Men's Breakfast Report, May 2009
The Men’s Breakfast Group met Saturday, May 9th with Ralph Hendricks, leader of The Carpenter’s Hands. Ralph’s father was a contractor so he became a contractor as a young adult. Later he went to work for Dow. He had been a member of the First United Methodist Church of Lake Jackson for a long time but not actively involved in any ministry. Several years ago he participated in a Walk to Amaus and decided to become actively involved with some ministry.
He decided that with his experience as a contractor he could set up a program to help people by repairing their houses. He recruited a couple of other members of his church and the program was started. The program has expanded greatly and now has members from many different churches. The major focus of the program is repair of houses for people who can not afford to make the repairs themselves. In addition, the group has a monthly prayer meeting and planning session at the First Methodist Church of Lake Jackson. Ralph believes that the religious devotions and the service are both necessary for the group and the individual members’ growth.
The primary service of the group is to repair houses of people who need help. They perform all sorts of remodeling, carpentry, drywall painting, plumbing and electrical. One of their members is a licensed electrician who can supervise electrical work. They also replace roofs, but try to avoid it because of the age of the members and the physical effort required. They did more roofs when John Smith was able to recruit Dow employees and provide a forklift to get the shingles to the roof. They do not do construct complete houses since this is the mission of Habitat for Humanity and most of the members of Carpenter’s Hands are also volunteers for Habitat for Humanity. They only work on houses that are owned by the occupants. Fortunately there are many relatively poor people who own their houses in Brazosport. Bernard Scrogin said that in Galveston most of the low cost housing is owned by a small group of landlords so elaborate deals have to be worked out to help these people instead of enriching the landlord when volunteers repair housing.
Most of the work is done in Freeport and Clute. These cities waive inspection fees and are cooperative with permits and inspections. Lake Jackson is not very cooperative so few projects are done there.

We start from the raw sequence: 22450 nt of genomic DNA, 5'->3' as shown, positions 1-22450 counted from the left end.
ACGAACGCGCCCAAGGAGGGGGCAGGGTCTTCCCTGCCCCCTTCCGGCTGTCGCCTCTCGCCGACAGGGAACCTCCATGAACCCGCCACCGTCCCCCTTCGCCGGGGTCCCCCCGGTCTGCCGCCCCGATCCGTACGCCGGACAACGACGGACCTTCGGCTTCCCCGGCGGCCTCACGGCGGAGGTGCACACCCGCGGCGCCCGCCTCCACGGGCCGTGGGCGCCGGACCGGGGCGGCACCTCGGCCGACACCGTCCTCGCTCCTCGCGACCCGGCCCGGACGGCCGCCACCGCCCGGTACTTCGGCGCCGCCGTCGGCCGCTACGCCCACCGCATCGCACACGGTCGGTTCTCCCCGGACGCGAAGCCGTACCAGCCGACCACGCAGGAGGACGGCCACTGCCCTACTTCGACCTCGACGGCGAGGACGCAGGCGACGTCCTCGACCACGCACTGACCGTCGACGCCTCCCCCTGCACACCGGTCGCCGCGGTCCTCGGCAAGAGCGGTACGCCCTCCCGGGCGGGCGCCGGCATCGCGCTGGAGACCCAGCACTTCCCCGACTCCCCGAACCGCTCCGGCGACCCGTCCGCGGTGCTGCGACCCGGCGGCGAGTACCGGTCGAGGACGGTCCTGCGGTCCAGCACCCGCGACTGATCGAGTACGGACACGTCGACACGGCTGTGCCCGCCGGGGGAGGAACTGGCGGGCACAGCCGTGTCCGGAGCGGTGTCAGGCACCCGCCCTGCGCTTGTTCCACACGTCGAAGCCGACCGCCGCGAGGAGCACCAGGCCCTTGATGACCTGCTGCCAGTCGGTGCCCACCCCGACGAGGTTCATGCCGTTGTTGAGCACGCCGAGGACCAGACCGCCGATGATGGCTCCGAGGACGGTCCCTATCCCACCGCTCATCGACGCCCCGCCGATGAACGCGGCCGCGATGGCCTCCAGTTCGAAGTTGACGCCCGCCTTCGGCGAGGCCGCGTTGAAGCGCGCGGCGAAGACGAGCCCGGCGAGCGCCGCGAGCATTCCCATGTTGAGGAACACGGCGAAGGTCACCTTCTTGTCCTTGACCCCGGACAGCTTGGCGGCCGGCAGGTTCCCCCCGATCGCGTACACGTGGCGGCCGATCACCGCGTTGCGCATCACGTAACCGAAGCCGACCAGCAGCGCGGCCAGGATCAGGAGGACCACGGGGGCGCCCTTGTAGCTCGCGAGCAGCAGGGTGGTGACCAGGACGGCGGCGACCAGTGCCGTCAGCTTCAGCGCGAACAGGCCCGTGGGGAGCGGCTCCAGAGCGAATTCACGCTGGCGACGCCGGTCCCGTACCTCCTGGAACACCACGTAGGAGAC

Ralph’s experience in construction enables him to estimate the cost of any proposed project in terms of labor and money. Materials are purchased with donations and with contributions from the people helped. At present the group is more limited by people than money. One case he described was of a family where a single mother of three and the grandmother were living in a two bedroom house. The woman married a co-worker which made for five people living in the house. Both earners are near minimum wage employees of the hospital. They asked the Hands to add a couple of bedrooms to the house. The hands said that it would take $5,000 in materials and suggested that the family get a mortgage to pay for them. The family refused to take on any debt so the project was put on hold. The family recently called and said that they had saved the $5,000 and wanted the work done. The Hands are now finishing up this project.
The members of the Hands are primarily retired men. This gives them the time to work on the projects during the week. However, they do need younger men and women because of the physical demands of construction work. Most of the volunteers come from mainline Protestant churches, which means that the pool of volunteers is also primarily elderly. This brought the question of how to get people from other churches with a younger membership to join. Frank Moreno, whose church was helped by the Hands, said that he would try to get some men from his church, Iglesia Baptista, to participate. Tony Barnard said he would also talk to some people at his church, Saint Michael’s Catholic Church. Unfortunately no black churches were represented at this meeting. Ralph said that meeting directly with some of these churches like he was meeting with us might bring them on board.
As usual, the men had an interesting discussion and a good meal. The next breakfast will be June 13 with George Kidwell, chairman of the Velasco Drainage District, as featured guest.